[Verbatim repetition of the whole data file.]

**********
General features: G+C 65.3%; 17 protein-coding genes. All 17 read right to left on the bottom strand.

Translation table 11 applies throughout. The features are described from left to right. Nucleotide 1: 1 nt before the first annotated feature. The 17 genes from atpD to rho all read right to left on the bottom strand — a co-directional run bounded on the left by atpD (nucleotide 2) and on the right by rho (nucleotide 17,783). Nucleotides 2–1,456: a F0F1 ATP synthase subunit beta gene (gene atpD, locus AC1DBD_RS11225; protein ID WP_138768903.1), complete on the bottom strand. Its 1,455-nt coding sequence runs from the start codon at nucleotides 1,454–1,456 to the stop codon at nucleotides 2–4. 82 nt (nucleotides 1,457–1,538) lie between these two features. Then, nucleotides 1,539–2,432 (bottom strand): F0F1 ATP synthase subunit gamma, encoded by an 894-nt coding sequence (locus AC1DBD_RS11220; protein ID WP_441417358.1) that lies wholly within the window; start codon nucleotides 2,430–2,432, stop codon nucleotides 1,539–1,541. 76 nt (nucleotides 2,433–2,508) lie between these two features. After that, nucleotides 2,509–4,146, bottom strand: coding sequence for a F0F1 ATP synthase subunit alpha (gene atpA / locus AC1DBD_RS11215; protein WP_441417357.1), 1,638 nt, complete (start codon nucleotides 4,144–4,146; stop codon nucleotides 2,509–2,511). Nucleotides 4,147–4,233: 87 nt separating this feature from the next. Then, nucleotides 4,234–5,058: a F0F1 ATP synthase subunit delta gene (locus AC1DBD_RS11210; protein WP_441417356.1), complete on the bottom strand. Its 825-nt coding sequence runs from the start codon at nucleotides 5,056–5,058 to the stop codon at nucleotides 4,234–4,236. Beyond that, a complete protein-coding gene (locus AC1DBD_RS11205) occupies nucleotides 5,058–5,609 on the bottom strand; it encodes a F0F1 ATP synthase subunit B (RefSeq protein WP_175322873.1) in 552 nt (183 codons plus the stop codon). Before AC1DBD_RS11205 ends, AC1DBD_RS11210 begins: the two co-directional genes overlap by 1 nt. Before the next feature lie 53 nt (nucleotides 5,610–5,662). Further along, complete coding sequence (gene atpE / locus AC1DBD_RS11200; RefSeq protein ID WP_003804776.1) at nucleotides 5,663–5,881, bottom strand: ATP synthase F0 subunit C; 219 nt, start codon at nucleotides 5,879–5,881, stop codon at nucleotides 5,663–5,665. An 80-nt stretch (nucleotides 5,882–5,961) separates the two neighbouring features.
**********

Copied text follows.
General features: G+C 65.3%; 17 protein-coding genes. All 17 read right to left on the bottom strand.

Translation table 11 applies throughout. The features are described from left to right. Nucleotide 1: 1 nt before the first annotated feature. The 17 genes from atpD to rho all read right to left on the bottom strand — a co-directional run bounded on the left by atpD (nucleotide 2) and on the right by rho (nucleotide 17,783). Nucleotides 2–1,456: a F0F1 ATP synthase subunit beta gene (gene atpD, locus AC1DBD_RS11225; protein ID WP_138768903.1), complete on the bottom strand. Its 1,455-nt coding sequence runs from the start codon at nucleotides 1,454–1,456 to the stop codon at nucleotides 2–4. 82 nt (nucleotides 1,457–1,538) lie between these two features. Then, nucleotides 1,539–2,432 (bottom strand): F0F1 ATP synthase subunit gamma, encoded by an 894-nt coding sequence (locus AC1DBD_RS11220; protein ID WP_441417358.1) that lies wholly within the window; start codon nucleotides 2,430–2,432, stop codon nucleotides 1,539–1,541. 76 nt (nucleotides 2,433–2,508) lie between these two features. After that, nucleotides 2,509–4,146, bottom strand: coding sequence for a F0F1 ATP synthase subunit alpha (gene atpA / locus AC1DBD_RS11215; protein WP_441417357.1), 1,638 nt, complete (start codon nucleotides 4,144–4,146; stop codon nucleotides 2,509–2,511). Nucleotides 4,147–4,233: 87 nt separating this feature from the next. Then, nucleotides 4,234–5,058: a F0F1 ATP synthase subunit delta gene (locus AC1DBD_RS11210; protein WP_441417356.1), complete on the bottom strand. Its 825-nt coding sequence runs from the start codon at nucleotides 5,056–5,058 to the stop codon at nucleotides 4,234–4,236. Beyond that, a complete protein-coding gene (locus AC1DBD_RS11205) occupies nucleotides 5,058–5,609 on the bottom strand; it encodes a F0F1 ATP synthase subunit B (RefSeq protein WP_175322873.1) in 552 nt (183 codons plus the stop codon). Before AC1DBD_RS11205 ends, AC1DBD_RS11210 begins: the two co-directional genes overlap by 1 nt. Before the next feature lie 53 nt (nucleotides 5,610–5,662). Further along, complete coding sequence (gene atpE / locus AC1DBD_RS11200; RefSeq protein ID WP_003804776.1) at nucleotides 5,663–5,881, bottom strand: ATP synthase F0 subunit C; 219 nt, start codon at nucleotides 5,879–5,881, stop codon at nucleotides 5,663–5,665. An 80-nt stretch (nucleotides 5,882–5,961) separates the two neighbouring features.